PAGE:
Indeed, 10 days after an Elabe poll found that only 16 percent of Frenchmen think Macron’s policy helps France, and only 6 percent think it helps them, the media are all talking about Macron’s crisis. But it is only to noisily and endlessly congratulate itself that the ruling establishment contains moral giants, like what they pretend Hulot is, who are capable of being so true to themselves.

The constant praise of Hulot obscures the vast unpopularity of attacks on workers’ social rights; the role played by LFI, the NPA and the trade unions who sign contracts validating Macron’s social attacks; and the real danger of war. As Hulot resigned, Moscow was urgently warning NATO of the danger of a direct military clash in Syria. The official obsession with Hulot only underscores the vast class gulf separating the financial aristocracy from the workers and the perplexity of a ruling class that is historically doomed.

Of course, as the media never tire of repeating, Hulot is France’s most popular politician—though it is from the not-so-towering heights of a 38 percent approval rating. This puts him above Macron, Philippe and Mélenchon (17 percent in July). It is true that unlike Hollande or Macron, the presenter of “Ushuaïa” gives the impression that he would be happier doing TV entertainment than ordering drone murder or shaking the hand of a bloodthirsty dictator like Hollande’s friend, Egyptian General Abdel Fattah al Sisi.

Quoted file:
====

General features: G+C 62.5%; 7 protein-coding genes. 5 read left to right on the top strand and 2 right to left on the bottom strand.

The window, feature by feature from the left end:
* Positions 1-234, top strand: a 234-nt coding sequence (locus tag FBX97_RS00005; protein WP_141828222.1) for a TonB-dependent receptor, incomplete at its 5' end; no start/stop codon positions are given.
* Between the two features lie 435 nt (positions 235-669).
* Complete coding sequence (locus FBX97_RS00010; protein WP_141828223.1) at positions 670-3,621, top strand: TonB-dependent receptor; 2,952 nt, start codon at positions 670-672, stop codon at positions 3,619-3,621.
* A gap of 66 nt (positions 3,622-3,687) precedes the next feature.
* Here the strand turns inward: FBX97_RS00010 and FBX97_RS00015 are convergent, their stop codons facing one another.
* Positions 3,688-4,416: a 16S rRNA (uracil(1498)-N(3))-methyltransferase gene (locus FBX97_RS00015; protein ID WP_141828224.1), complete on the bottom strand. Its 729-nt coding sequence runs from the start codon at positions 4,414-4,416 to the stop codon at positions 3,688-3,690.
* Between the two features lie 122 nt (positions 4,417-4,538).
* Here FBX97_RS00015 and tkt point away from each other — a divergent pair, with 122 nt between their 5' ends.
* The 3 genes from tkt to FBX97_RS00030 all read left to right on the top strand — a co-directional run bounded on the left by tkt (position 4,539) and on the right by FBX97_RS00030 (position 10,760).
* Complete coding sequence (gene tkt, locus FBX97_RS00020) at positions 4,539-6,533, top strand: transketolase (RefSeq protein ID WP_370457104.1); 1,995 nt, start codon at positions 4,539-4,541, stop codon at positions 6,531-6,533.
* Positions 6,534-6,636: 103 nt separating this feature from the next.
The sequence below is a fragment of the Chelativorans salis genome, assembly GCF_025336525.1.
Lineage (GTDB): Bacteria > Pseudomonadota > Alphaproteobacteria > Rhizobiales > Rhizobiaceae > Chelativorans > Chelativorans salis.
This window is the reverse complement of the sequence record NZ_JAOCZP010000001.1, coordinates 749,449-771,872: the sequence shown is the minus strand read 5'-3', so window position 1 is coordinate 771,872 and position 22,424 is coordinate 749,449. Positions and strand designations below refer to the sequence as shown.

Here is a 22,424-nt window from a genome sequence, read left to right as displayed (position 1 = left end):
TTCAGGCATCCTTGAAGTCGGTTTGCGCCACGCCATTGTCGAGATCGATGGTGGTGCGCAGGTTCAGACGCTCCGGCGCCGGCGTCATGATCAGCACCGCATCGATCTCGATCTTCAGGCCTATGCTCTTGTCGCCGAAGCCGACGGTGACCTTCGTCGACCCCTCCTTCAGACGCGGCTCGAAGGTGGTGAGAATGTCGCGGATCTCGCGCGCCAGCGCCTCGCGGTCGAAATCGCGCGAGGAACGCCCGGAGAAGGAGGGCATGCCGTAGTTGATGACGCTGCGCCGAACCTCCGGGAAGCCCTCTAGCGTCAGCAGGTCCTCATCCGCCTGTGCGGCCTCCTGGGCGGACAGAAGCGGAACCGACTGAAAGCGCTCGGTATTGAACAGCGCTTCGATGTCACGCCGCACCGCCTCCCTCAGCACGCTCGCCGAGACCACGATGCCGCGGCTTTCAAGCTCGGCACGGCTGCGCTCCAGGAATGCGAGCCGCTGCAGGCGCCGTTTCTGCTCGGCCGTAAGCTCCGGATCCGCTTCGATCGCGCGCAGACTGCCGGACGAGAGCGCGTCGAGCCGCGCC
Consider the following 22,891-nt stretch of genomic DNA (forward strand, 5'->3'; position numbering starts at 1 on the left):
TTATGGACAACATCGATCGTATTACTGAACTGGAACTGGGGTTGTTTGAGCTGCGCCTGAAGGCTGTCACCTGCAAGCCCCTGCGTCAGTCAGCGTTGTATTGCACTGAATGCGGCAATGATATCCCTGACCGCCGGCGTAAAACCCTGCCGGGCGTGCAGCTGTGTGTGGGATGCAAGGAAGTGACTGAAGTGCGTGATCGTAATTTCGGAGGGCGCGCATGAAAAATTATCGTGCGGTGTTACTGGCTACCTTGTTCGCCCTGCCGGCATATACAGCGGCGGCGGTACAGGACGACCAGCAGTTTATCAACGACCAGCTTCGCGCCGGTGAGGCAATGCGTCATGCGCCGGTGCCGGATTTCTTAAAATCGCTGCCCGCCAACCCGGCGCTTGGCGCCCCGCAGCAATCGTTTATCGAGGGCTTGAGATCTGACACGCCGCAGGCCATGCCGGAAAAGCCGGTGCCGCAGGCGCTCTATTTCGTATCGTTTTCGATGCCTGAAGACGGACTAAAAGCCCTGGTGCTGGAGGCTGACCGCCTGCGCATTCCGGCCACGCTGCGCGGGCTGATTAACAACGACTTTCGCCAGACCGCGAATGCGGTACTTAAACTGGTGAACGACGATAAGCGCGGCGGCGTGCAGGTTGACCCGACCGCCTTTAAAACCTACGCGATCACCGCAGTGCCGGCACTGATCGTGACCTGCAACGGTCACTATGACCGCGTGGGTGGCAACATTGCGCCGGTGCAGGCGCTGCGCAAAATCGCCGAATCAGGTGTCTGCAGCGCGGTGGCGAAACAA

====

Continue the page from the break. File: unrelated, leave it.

Hulot was clever enough not to comment on the main policies of the government of which he was a member: the vast surge in military spending, the building of a network of internment camps for refugees, and the slashing of workers’ social rights. Unlike Macron, he did not snigger at the death of Comorian refugees drowning in the Indian Ocean or denounce the “crazy amounts of money” that France spends on social programmes for the working poor.

The fact that one becomes by default France’s most popular minister by not commenting on political events testifies, however, not to the strength but the degeneracy of the ruling elite. If this silence won him a small measure of popular sympathy, it does not make him a moral titan.

Hulot did not oppose the policies of the most right-wing government France has known since the Nazi occupation, a government he said he had “immense friendship” with as he resigned. He did not resign after Macron demolished the Labour Code with his antidemocratic decrees, launched an unprovoked bombing of Syria, privatised the National Railways, or rammed through a draconian immigration bill destroying the right to asylum.